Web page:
Australian Embassy

Australia China Bilateral Relations

After establishing diplomatic relations with the People's Republic of China in 1972, Australia established an embassy in Beijing in 1973.

The Australia-China bilateral relationship is based on strong economic and trade complementarities and longstanding community and cultural links.

In 2014, the Australian Prime Minister and Chinese President agreed to describe the relationship as a "comprehensive strategic partnership".

In recent years, the relationship has come under strain. Nevertheless, the Australian Government remains committed to a mutually beneficial and respectful relationship with China in which we can pursue our shared interests, while remaining consistent with our own national sovereign interests.

Both sides acknowledge that Australia and China have different histories, societies and political systems, as well as differences of view on some important issues. Australia adheres to its one-China policy, which means we do not recognize Taiwan as a country. We maintain unofficial contacts with Taiwan promoting economic, trade and cultural interests.

Australia raises a wide range of human rights issues with China including freedom of expression, freedom of religion, treatment of political prisoners and ethnic minorities (including abuses in Xinjiang and Tibet), torture, the death penalty, and the rights of legal practitioners and civil rights activists. Where appropriate, we also raise our concerns at multilateral fora such as the Human Rights Council.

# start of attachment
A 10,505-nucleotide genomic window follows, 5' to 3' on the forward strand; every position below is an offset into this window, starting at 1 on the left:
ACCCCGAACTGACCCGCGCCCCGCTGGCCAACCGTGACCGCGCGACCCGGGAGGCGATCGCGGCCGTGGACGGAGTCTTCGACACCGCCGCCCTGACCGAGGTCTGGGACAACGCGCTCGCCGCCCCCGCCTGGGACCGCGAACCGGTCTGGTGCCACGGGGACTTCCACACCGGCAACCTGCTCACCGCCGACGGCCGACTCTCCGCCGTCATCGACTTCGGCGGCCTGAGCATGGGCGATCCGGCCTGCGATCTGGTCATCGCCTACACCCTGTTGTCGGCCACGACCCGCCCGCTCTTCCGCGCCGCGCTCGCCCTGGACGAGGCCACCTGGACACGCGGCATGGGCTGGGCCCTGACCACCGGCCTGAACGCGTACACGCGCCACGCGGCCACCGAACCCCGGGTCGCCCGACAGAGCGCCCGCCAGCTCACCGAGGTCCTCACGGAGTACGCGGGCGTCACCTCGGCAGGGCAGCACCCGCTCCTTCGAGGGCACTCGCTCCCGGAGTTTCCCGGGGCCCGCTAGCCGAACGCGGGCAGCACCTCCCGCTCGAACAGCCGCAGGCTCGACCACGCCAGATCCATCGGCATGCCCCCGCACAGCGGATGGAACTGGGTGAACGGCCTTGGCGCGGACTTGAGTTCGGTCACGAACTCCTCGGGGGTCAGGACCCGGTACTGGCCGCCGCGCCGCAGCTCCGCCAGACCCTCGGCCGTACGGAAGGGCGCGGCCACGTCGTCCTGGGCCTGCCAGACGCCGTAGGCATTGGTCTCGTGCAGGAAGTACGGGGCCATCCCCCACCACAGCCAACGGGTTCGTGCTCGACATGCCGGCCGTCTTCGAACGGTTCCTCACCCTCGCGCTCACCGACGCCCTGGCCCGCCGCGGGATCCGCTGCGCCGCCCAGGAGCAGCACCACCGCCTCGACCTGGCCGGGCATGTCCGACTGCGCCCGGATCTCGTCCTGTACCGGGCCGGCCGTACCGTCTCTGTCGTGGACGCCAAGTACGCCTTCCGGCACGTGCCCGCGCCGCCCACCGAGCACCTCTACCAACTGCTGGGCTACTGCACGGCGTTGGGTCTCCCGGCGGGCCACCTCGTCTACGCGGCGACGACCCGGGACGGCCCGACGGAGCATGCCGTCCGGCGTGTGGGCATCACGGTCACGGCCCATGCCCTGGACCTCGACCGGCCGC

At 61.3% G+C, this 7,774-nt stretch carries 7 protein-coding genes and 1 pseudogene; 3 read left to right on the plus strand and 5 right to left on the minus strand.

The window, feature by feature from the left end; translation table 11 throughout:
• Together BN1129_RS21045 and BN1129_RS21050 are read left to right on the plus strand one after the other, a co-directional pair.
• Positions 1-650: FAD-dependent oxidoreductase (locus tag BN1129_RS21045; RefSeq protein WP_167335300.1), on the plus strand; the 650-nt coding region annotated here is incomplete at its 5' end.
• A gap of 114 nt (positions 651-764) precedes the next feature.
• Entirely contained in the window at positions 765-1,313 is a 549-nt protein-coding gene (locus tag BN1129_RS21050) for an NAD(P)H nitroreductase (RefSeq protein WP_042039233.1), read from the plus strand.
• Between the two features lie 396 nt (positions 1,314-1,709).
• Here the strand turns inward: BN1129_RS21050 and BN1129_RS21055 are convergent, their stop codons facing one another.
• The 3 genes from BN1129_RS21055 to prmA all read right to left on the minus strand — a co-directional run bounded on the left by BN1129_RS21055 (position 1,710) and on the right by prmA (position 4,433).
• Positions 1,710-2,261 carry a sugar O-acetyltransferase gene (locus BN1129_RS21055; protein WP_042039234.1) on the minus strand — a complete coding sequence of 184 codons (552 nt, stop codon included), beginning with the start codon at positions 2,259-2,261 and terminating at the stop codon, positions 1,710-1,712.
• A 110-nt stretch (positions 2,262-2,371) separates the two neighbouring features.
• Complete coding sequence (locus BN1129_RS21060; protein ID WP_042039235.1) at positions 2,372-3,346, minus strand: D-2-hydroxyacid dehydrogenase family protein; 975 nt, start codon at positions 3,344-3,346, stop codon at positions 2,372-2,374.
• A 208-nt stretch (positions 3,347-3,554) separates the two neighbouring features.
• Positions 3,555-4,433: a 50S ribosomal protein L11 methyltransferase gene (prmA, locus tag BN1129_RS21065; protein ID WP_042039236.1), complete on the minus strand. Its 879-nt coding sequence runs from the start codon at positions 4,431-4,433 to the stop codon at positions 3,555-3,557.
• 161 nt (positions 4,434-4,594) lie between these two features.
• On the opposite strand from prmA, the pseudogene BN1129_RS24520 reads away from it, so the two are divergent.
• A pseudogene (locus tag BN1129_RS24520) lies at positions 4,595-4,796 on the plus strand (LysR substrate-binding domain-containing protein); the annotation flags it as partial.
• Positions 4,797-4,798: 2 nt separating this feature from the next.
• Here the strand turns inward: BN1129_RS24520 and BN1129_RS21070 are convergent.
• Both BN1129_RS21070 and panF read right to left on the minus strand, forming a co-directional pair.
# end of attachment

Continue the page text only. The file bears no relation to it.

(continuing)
Australia has largely phased out bilateral aid to China. In recognition of China's growing role as an aid donor, Australia and China signed a Memorandum of Understanding (MoU) on development cooperation in 2013, which was renewed in 2017. The MoU facilitates cooperation in shared development objectives on issues of regional or global importance.

Australia's diplomatic network in China includes the embassy in Beijing and consulates in Shanghai, Guangzhou, Chengdu, Shenyang and Hong Kong. There are also eight Austrade offices across China, assisting Australian businesses to enter markets and promote Australia as an investment, tourism and education destination. Most Australian state governments are represented in China's leading commercial centres. Australia and China share around 100 sister-state/province and sister-city relationships.

More information on our bilateral relations